The lights are on
Castlevania: Order of Ecclesia has been on my must-play list for a long time now. Released in 2008, it remains the final Symphony of the Night-style Castlevania game. Part of me purposely put off playing it for just this reason. I always knew there would be one new Metroid-esque Castlevania waiting for me. Sure, I loved Lords of Shadow and what it brought to the franchise, but it’s just not the same as having Super Metroid maps, expert sprite animation, and a ridiculous amount of powers and gear. I haven’t yet tried this year’s Mirror of Fate on 3DS, but from what I understand from my colleague, Tim, it’s much more Lords of Shadow than Symphony of the Night. Reading our list of the top 25 DS games in the July 2013 issue stirred up the nostalgia within and I finally broke down and played Order of Ecclesia.
While it has more bite-sized levels than traditional 2D Castlevanias and no whip, I was still immediately hooked. I played through most of the game normally and then right near the end I purposely halted all core progress. In every Castlevania game in this vein I can’t help but go through and make sure I have every monster entered into my bestiary. Outside of a few hard-to-find enemies, this isn’t so bad. What’s really tough is scoring all of the rare drops from said enemies. I make sure to load up on all kinds of luck-boosting gear and even a glyph (Ecclesia’s primary method of attack and special abilities). Despite how extremely boring it is on paper, leaving and entering a room repeatedly to kill the same enemy until it drops its treasure is strangely satisfying. You find the most efficient way to dispatch the foe and every time they go into some elaborate death animation there’s that chance you’ll see that sweet, sweet drop. Most of the time it’ll just be some useless food item, but sometimes you’ll get an awesome new glyph or piece of armor.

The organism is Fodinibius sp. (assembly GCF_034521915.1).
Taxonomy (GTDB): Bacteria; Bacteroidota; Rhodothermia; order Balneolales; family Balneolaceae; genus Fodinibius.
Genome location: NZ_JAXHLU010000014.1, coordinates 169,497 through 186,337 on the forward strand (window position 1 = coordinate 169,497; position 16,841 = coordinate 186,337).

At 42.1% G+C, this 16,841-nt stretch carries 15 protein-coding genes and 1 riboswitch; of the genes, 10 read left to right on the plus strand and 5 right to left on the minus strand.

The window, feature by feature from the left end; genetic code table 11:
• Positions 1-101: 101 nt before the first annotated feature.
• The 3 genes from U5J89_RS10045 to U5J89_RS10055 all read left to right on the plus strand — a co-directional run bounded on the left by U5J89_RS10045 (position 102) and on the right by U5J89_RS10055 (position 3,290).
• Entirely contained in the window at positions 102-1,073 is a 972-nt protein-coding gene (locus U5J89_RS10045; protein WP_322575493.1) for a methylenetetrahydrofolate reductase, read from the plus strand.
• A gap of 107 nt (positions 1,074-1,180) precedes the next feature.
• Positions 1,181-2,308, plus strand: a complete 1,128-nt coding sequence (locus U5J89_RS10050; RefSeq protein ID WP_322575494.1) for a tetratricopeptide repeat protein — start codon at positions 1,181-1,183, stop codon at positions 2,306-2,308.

Another element that eats up tons of time is the rare chests scattered throughout levels. Several items can only be found in these chests on specific stages. You essentially have to zip through the whole area to check if a rare chest has taken the place of a normal wooden one. It’s not as bad when you have a speed glyph equipped, but it’s more involved and complicated than mindlessly killing the same enemy over and over again.
The nastiest part of going for 100 percent in Order of Ecclesia is the two secret areas. The Training Hall is a horrifying obstacle course of death in which I had to rely on my terrible Magnes skills (a magnetic slingshot platforming tool) to get through. If you want certain rare items you’ll have to make it through more than once! The other area, Large Cavern, sounds innocuous enough, but it’s full of tons of arenas loaded with the most difficult monsters in the game. You have to beat it all in one go so if you make it all the way to the boss at the end die you lose all of that progress.
Depending on how good and/or patient you are, it takes forever to complete all of these tasks. Then you beat the game and a ton of new options open up. Will you perfect your Boss Rush time to get exclusive items? Will you start a new game with a new playable character who has a completely different skill set? Maybe you’re crazy and will trying the new hard difficulty and set the level cap to one. Most of this stuff I can’t bring myself to do, even though it means putting down what could be the last Symphony of the Night-style Castlevania ever. Faced with the wall of frustration ahead, I decided to preserve my happy memories of Order of Ecclesia. But many fans out there had the strength to invest the dozens of hours it would take to do it all. And for that I salute them.
Check out all of the other Game Informer editor time sinks at the hub.
Email the author Bryan Vore, or follow on Twitter, and Game Informer.